“Trauma” is one of those buzz words these days. I remember about ten years ago, some of the only times I heard the word was on the television show ER. You remember, too?
Does trauma only happen in a hospital emergency room?
What we think it is. Doctors and nurses rush around, in and out of triage rooms separated by swinging sheets, beeping noises fill the background, and someone is usually crying. ER trauma, especially in real life, is just that – traumatic.
What is NOT trauma is me saying to my kids, “Get off that tree branch! You’re going to give me PTSD!” Or, “My hair is such a disaster, it’s traumatizing.”
Similar to my last post about panic attacks, these mental health buzzwords are complicated. They rarely mean what we think they mean and they are rarely used as intended. Most of the time, we use “trauma” and “PTSD” interchangeably, when in fact, they are different from each other. Sure, there are crossover components, and yes, someone who has the diagnosed condition of Post-Traumatic Stress Disorder has experienced a trauma (or multiple). But for our purposes of learning in order to understand, validate, and accept each other more fully, “trauma” does not just mean “scared” and some people suffer from debilitating PTSD on a daily basis.
I know I’ve heard it and I know I’ve said it: “Oh my goodness, I’m so stressed out, I’m going to have a panic attack.” Or, to one of my kids, “Get down from that ladder! You’re going to give me a panic attack!”
Hey, I’m just going to be honest. Until a few years ago, I was mostly unaware of the effect my mental-illness-phrase-ignorance had on the people around me, and even more consequently, on myself. As time ticks on, I learn a little more each day and realize again – words matter. The way I use words matters. The way we – as a society – use words matters – especially in the field of mental health counseling.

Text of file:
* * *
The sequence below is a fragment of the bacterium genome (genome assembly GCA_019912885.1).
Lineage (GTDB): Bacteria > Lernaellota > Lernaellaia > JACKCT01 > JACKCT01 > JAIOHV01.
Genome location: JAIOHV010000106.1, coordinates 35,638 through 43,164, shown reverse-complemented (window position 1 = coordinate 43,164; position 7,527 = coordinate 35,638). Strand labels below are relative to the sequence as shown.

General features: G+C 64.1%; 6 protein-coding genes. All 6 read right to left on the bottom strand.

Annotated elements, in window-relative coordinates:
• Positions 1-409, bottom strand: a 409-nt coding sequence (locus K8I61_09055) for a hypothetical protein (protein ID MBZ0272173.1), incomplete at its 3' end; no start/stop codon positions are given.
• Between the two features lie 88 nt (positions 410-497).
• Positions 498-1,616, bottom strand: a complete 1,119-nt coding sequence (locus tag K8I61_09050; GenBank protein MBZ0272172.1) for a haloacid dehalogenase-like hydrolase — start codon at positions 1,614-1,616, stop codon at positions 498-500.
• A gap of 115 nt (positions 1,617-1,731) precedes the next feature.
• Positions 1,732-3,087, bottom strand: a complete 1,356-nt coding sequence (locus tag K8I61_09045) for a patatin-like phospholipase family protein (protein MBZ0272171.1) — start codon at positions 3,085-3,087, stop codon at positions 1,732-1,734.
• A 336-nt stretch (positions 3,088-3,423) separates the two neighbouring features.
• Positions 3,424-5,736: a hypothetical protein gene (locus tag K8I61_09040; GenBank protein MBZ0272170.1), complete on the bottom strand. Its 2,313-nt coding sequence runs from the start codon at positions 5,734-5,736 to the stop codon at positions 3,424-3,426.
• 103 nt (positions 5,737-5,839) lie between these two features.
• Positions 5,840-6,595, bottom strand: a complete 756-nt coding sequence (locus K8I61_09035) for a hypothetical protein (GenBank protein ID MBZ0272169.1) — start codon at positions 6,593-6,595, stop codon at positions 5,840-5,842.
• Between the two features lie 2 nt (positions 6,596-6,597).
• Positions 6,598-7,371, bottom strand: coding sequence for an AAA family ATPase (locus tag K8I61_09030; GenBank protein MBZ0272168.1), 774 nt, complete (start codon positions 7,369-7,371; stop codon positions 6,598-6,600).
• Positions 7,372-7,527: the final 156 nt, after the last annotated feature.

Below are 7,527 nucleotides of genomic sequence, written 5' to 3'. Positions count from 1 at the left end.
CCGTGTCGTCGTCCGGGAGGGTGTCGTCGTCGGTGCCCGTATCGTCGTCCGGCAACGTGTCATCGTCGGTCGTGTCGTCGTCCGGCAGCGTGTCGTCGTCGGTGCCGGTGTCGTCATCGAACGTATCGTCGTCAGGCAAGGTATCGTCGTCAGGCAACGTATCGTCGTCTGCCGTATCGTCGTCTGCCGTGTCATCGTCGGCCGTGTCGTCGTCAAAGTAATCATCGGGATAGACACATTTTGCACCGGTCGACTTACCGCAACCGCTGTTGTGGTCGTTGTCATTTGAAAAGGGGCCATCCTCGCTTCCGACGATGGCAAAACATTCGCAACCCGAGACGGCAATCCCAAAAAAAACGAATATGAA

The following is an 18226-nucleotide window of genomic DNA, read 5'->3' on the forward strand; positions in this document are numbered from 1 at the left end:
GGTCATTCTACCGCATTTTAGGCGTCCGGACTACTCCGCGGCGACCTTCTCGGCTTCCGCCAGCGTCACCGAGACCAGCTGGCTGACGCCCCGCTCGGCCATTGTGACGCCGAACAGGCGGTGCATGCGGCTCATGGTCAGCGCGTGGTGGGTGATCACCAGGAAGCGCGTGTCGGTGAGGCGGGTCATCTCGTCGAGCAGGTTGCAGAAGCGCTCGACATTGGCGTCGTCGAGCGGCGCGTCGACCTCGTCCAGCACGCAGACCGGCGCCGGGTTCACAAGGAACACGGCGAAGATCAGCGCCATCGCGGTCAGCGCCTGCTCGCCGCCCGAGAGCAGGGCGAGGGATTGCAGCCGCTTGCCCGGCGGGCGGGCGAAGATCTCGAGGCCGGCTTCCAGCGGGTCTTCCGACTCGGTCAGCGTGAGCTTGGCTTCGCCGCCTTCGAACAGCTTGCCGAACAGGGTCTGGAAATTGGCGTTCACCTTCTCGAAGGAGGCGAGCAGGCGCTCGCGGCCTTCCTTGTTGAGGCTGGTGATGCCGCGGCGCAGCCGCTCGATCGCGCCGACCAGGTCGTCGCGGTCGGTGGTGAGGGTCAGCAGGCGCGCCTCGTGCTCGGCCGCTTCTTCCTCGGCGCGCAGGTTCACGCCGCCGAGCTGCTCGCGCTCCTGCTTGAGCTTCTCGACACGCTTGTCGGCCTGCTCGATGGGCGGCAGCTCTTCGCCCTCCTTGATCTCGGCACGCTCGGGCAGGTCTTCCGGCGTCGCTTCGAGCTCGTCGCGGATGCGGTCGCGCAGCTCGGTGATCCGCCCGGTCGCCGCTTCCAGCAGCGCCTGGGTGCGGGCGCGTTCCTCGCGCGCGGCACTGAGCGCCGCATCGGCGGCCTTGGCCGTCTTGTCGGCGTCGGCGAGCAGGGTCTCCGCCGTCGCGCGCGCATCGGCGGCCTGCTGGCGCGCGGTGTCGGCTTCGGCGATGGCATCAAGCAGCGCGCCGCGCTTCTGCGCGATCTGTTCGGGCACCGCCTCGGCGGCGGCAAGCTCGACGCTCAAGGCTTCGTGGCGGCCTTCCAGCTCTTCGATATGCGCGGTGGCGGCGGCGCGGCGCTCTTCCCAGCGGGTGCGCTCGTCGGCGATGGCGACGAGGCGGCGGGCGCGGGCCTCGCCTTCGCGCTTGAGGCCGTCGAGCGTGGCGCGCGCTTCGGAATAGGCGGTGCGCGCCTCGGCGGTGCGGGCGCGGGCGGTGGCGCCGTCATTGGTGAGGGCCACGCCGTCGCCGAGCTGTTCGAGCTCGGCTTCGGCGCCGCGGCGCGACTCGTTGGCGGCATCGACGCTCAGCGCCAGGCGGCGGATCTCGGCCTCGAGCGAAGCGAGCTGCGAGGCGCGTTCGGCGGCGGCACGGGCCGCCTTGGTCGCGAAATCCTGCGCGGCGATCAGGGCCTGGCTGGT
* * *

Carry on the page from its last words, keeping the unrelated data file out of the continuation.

Some people appreciate a “label” as it helps them understand what’s going on behind the scenes mentally, physically, emotionally, and spiritually. Others run as far away from a label as they can; they may feel isolated and alone, like no one else in the world knows or understands their struggle. We all just want to fit in with the rest of the world, to be included, to be known and loved for who we are, not just for what we do. Labels either help us toward that desire or harm us in the process, depending on each individual’s experiences.
In this blog series, my aim is to debunk some commonly misused terms as they pertain to mental health and awareness. In the process, I’m reminding myself of the importance of seeing the people around me, really seeing them. Today, let’s learn about the truth behind the term panic attack.
Here we are! It’s the last week of October, the leaves are rapidly changing colors and falling to the ground. The weather in mid-Missouri is per usual — unpredictable and indecisive as to which season it is. A snow dusting is predicted on Halloween! The Daylight Savings time change is in the near-future, and if you’re like me, you have a love-hate relationship with all of the above.
Brief history lesson: Several decades ago a gentleman by the name of Dr. Norman Rosenthal found himself feeling symptoms of depression throughout the fall and winter months. His hypothesis was that because there were fewer hours of daylight, perhaps his mood was affected. After Research Engineer Herb Kern treated his own similar symptoms with light therapy, the hypothesis struck a chord with professionals at the National Institute of Mental Health. In the 1980’s, SAD, Seasonal Affective Disorder, was coined. Even the most recent version of the DSM-5, Diagnostics and Statistical Manual of Mental Disorders, categorizes SAD under the category of Depressive Disorders with the specificity of “with seasonal pattern.”